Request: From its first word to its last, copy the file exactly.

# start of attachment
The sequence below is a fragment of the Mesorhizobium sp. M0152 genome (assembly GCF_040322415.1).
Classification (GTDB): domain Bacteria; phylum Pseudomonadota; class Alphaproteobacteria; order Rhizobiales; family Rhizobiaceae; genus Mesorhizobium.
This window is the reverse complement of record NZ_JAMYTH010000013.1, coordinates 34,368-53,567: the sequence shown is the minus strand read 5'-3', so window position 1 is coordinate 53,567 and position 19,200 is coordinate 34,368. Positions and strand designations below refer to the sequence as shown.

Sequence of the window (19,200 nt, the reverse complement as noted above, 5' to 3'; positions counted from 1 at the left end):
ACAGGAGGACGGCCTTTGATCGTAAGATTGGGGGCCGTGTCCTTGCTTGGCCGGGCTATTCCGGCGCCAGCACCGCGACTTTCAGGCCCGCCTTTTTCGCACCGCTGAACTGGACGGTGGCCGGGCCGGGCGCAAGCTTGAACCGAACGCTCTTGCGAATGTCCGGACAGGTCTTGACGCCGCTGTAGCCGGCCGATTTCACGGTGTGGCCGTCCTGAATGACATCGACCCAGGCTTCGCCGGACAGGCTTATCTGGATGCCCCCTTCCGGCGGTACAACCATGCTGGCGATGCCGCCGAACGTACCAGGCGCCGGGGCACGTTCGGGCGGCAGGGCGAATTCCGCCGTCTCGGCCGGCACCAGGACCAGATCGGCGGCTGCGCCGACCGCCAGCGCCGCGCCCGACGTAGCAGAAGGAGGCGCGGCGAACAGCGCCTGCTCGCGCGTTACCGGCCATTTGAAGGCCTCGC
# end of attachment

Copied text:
The sequence below is a fragment of the Mesorhizobium sp. M0152 genome (assembly GCF_040322415.1).
Classification (GTDB): domain Bacteria; phylum Pseudomonadota; class Alphaproteobacteria; order Rhizobiales; family Rhizobiaceae; genus Mesorhizobium.
This window is the reverse complement of record NZ_JAMYTH010000013.1, coordinates 34,368-53,567: the sequence shown is the minus strand read 5'-3', so window position 1 is coordinate 53,567 and position 19,200 is coordinate 34,368. Positions and strand designations below refer to the sequence as shown.

Sequence of the window (19,200 nt, the reverse complement as noted above, 5' to 3'; positions counted from 1 at the left end):
ACAGGAGGACGGCCTTTGATCGTAAGATTGGGGGCCGTGTCCTTGCTTGGCCGGGCTATTCCGGCGCCAGCACCGCGACTTTCAGGCCCGCCTTTTTCGCACCGCTGAACTGGACGGTGGCCGGGCCGGGCGCAAGCTTGAACCGAACGCTCTTGCGAATGTCCGGACAGGTCTTGACGCCGCTGTAGCCGGCCGATTTCACGGTGTGGCCGTCCTGAATGACATCGACCCAGGCTTCGCCGGACAGGCTTATCTGGATGCCCCCTTCCGGCGGTACAACCATGCTGGCGATGCCGCCGAACGTACCAGGCGCCGGGGCACGTTCGGGCGGCAGGGCGAATTCCGCCGTCTCGGCCGGCACCAGGACCAGATCGGCGGCTGCGCCGACCGCCAGCGCCGCGCCCGACGTAGCAGAAGGAGGCGCGGCGAACAGCGCCTGCTCGCGCGTTACCGGCCATTTGAAGGCCTCGC